A Florida District Court of Appeal has affirmed summary judgment in favor of insurers and held that the insurers properly applied a prior or pending litigation exclusion to deny coverage for a lawsuit that was based on the same or similar allegations at issue in an earlier lawsuit. Acosta, Inc., et al. v. Nat’l Union Fire Ins. Co., et al., 2010 WL 1709176 (Fla. Dist. Ct. App. Apr. 29, 2010).
Insurers issued D&O policies to a food brokerage company for the November 1, 2002 to November 1, 2003 policy period. The policies barred coverage for Loss in connection with a Claim “alleging, arising out of, based upon or attributable to as of [November 1, 2001], any pending or prior: (1) litigation; or (2) administrative or regulatory proceeding or investigation of which an Insured had notice, or alleging any Wrongful Act which is the same or Related Wrongful Act to that alleged in such pending or prior litigation or administrative or regulatory proceeding or investigation” (the Prior Litigation Exclusion).
In May 2001, a competitor to the insured company filed for bankruptcy, and in June 2001, the competitor filed a complaint for turnover and injunctive relief against the insured company (the Turnover Action). The competitor and the insured company had allegedly executed an interim agreement under which the insured agreed to enter broker agreements with certain of the competitor’s clients and to pay for its use of any of the competitor’s assets. The competitor moved the bankruptcy court to approve the agreement as memorialized in a term sheet but later withdrew its motion. After the motion was withdrawn, the company allegedly hired many of the competitor’s former employees, entered agreements with the competitor’s clients and removed files and laptops from the competitor’s offices. The parties resolved the Turnover Action informally. In May 2003, the “Creditors’ Trust” filed a lawsuit against the insured company (the Creditors Action). The complaint in the Creditors Action alleged, among other things, that in the May-June 2001 time period, the company used the competitor’s property, including its files and computers; obtained the competitor’s trade secrets; and obtained the competitor’s retail relationships and contracts.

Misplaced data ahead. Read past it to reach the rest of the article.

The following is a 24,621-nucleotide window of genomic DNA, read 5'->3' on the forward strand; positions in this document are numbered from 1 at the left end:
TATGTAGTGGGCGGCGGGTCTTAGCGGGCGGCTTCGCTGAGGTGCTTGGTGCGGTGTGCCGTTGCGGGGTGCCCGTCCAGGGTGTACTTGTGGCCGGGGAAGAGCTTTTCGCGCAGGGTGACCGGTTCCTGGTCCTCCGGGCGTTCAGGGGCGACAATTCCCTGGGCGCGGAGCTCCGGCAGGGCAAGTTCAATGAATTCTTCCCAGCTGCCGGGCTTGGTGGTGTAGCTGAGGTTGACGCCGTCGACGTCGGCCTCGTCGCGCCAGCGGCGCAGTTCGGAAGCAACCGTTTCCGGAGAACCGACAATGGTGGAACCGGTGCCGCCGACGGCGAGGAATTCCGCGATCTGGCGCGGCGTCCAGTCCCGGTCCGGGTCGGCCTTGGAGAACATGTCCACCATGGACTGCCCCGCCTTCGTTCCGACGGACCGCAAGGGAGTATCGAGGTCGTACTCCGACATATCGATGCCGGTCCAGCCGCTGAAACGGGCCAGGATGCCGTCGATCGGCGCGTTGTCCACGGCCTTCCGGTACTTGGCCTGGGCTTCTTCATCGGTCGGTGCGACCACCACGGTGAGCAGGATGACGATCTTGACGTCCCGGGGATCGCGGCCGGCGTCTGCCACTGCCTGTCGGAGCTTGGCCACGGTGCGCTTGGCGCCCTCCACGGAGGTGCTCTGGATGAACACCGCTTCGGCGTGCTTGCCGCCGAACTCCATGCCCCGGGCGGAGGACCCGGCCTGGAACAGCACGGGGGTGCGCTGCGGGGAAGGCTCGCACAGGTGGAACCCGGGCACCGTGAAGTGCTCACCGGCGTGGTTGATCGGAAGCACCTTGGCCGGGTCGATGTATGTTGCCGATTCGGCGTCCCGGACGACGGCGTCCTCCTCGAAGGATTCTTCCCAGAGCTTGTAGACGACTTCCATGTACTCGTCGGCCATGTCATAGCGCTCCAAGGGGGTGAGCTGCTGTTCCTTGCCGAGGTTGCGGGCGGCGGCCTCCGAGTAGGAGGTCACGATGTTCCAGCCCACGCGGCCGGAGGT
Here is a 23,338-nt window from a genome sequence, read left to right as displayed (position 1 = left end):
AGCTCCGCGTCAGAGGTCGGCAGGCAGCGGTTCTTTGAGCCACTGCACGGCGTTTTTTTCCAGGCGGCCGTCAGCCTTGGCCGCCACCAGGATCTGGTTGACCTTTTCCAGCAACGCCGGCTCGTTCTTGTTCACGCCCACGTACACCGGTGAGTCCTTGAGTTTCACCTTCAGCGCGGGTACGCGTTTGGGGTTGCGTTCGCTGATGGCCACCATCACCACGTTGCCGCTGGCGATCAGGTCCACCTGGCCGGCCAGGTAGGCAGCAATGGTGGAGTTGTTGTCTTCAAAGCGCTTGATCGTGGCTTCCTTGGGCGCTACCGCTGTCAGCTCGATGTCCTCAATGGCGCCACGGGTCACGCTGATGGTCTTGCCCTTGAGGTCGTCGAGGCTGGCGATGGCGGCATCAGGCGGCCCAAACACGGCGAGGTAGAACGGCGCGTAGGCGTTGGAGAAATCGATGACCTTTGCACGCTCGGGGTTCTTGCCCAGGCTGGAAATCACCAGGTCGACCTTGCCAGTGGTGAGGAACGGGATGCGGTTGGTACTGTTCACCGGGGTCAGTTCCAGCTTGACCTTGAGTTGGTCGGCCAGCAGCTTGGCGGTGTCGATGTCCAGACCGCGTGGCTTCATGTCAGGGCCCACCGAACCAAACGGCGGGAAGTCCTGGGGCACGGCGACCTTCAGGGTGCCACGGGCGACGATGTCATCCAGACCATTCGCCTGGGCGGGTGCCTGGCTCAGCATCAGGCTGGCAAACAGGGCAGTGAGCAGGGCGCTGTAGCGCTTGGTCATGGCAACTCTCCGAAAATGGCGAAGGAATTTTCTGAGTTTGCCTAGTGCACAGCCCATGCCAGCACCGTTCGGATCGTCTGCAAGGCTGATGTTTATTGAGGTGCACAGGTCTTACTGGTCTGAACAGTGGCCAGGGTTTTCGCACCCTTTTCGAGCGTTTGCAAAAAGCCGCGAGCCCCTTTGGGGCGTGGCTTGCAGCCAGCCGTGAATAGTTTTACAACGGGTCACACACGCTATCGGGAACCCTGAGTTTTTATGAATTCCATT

After the insurers denied coverage for the Creditors Action based on the Prior Litigation Exclusion, the insured initiated the coverage action. The trial court granted summary judgment in favor of the insurers. On appeal, the appellate court first considered whether the trial court erred by determining the applicability of the Prior Litigation Exclusion based on a comparison of the complaints alone or whether, as the insured argued, extrinsic evidence should have been considered. The court concluded that the issue must be decided on a case-by-case basis, but that if the pleadings are unambiguous, extrinsic evidence need not be considered. The court next rejected the insured’s argument that the trial court was required to make a count-by-count comparison of each count in the Turnover Action and Creditors Action to decide whether the Prior Litigation Exclusion applied. The court analyzed the definition of “Claim” to determine if each count constituted a separate “Claim.” The policies defined “Claim” as “a written demand for monetary or non-monetary relief” or “a civil . . . proceeding for monetary or non-monetary relief which is commenced by . . . service of a complaint.” The court agreed with the insurers that a “Claim” could be one of several things, including an entire lawsuit. The court reasoned that if an entire lawsuit were not a “Claim,” the second prong of the definition would not be given effect, contrary to principles of contract interpretation. In so holding, the court rejected the Delaware Supreme Court’s ruling in AT&T Corp. v. Faraday Capital Ltd., 918 A.2d 1104 (Del. 2007).
Finally, the court compared the two complaints and held that the insurers were entitled to deny coverage based on the first prong of the Prior Litigation Exclusion because the Creditors Action “arose out of” the Turnover Action. The court stated that although the Creditors Action contained a number of different counts, “all of the counts asserted against [the insured] center on its efforts to obtain contracts with [the competitor’s] clients.” The court concluded that the “lack of identical causes of action or damages models is not dispositive of whether the suits are factually related” and noted that the two lawsuits alleged acts that were “part of an overall scheme.” As such, the court held that the insurers had properly denied coverage based on the Prior Litigation Exclusion and also decided that it was unnecessary to determine whether the Creditors and Turnover Actions also alleged the same or related wrongful acts.